While he was advised about retaining records, Lipson said, Livingston was "more interested in deleting them."

It's Friday and a family of liars, after some "backlash", decided to apologise to people who have had it with their bullsh--:

The family of an 11-year-old Toronto girl has reportedly apologized for the “pain and anger” they caused, after the girl’s claim that a man cut her hijab turned out not to be true.

I can sense the sincerity from that pack of frauds, the slobbering politicians who believed them and the ravening wolves in the popular press who lapped up this hoax.

Go away all of you.

South of the border, the American electorate heard their president support their pro-life position.

In Canada, the mincing tyrant uses abortion to divide and control the electorate.

To wit:

What shallow hubris engenders the sense that Mr. Trudeau, as through this both petty and profound intrusion he has, has the authority to undo the balance of citizens’ religious and moral beliefs and the political dispensations of a particular government? The Liberal platform of the day is not, as this government wildly seems to think, a synonym writ large for the Charter of Rights and Freedoms.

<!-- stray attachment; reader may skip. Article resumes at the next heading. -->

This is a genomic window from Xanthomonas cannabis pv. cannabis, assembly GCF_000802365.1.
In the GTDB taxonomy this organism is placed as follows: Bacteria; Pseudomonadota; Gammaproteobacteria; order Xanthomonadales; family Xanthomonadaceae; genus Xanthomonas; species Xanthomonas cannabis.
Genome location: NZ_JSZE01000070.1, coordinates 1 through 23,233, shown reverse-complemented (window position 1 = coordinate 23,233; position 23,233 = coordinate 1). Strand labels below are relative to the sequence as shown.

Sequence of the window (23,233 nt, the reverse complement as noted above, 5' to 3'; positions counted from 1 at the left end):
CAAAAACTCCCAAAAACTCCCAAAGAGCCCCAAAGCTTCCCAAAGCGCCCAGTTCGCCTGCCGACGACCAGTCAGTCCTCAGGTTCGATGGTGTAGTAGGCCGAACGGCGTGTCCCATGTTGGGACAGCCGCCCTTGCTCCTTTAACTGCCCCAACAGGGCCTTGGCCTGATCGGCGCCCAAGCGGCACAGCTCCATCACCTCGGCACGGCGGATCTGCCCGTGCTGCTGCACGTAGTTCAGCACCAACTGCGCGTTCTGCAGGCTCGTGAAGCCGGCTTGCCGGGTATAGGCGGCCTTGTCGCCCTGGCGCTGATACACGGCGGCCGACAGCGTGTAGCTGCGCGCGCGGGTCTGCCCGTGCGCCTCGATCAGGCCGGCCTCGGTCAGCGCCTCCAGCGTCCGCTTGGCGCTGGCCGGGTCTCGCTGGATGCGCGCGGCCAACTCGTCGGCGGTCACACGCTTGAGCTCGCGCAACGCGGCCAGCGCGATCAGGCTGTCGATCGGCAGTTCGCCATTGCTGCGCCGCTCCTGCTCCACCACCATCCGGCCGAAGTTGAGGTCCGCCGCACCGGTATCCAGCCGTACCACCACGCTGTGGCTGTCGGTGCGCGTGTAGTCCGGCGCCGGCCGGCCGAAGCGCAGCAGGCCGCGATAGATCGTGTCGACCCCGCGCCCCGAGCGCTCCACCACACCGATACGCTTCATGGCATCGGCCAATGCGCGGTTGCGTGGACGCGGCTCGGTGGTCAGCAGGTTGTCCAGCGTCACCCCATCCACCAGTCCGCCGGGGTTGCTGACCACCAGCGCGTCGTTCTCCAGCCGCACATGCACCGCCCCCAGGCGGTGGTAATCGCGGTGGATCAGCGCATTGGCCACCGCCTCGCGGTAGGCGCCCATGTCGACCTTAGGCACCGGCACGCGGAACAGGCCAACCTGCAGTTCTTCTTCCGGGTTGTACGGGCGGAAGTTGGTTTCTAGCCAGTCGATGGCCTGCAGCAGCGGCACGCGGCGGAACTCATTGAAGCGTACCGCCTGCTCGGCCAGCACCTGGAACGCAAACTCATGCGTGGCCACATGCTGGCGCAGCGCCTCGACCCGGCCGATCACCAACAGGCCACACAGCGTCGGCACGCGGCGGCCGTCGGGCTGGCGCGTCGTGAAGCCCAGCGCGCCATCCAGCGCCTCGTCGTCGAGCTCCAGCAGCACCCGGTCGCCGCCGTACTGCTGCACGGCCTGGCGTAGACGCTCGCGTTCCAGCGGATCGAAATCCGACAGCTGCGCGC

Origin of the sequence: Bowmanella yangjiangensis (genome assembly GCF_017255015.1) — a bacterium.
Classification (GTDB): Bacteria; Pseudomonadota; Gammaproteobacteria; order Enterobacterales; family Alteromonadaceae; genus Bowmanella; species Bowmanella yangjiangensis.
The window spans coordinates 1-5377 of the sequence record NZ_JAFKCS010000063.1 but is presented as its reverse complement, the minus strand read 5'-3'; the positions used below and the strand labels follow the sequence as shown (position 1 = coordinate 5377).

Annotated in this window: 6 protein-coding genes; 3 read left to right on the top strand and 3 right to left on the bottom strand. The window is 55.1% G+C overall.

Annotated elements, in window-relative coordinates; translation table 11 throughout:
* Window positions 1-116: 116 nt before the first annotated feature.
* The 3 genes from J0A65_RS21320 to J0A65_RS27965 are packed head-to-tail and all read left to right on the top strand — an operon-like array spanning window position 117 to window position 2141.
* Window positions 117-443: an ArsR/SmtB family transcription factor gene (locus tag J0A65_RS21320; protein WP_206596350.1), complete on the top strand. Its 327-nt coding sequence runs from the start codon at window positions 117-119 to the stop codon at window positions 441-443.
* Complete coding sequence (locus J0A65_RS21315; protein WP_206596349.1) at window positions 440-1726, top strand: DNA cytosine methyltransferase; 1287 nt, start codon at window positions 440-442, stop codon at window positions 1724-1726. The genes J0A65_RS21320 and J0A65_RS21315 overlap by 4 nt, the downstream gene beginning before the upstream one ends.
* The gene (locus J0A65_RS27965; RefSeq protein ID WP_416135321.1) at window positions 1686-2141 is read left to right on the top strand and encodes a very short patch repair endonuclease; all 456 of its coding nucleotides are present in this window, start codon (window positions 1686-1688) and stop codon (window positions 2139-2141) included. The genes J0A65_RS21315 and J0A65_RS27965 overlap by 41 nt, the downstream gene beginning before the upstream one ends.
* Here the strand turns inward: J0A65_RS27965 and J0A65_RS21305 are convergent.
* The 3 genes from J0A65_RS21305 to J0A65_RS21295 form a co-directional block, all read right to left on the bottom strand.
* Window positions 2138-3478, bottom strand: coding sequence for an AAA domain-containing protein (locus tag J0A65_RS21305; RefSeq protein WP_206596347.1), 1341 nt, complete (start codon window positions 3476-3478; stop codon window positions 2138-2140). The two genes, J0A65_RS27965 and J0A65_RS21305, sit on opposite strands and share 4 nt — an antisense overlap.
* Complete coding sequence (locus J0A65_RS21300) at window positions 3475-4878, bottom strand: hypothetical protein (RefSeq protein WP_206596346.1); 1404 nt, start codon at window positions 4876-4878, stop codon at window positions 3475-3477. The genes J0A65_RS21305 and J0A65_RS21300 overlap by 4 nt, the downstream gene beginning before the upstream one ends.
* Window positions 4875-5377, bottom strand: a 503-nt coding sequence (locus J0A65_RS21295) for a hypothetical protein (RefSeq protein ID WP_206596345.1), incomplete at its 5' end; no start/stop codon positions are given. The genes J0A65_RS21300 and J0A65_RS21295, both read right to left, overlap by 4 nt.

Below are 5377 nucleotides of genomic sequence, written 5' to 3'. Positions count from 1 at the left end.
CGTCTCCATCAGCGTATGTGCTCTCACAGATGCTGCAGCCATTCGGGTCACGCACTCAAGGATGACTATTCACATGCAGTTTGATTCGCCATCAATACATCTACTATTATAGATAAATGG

But hey, it’s only a jobs program. Well, once started, why stop? Why stop at the grant-applying organizations? Why not question the students who are to get the jobs? Why shouldn’t they be asked to sign on the dotted line, tick the right boxes? Why shouldn’t they be asked as well if they endorse the Liberal readings on abortion, the carbon tax, diversity, NAFTA, refugee intake, the return of ISIL fighters?

On the principle underwriting the summer jobs policy, there is absolutely no logical reason why they should not be so interrogated and obliged. ...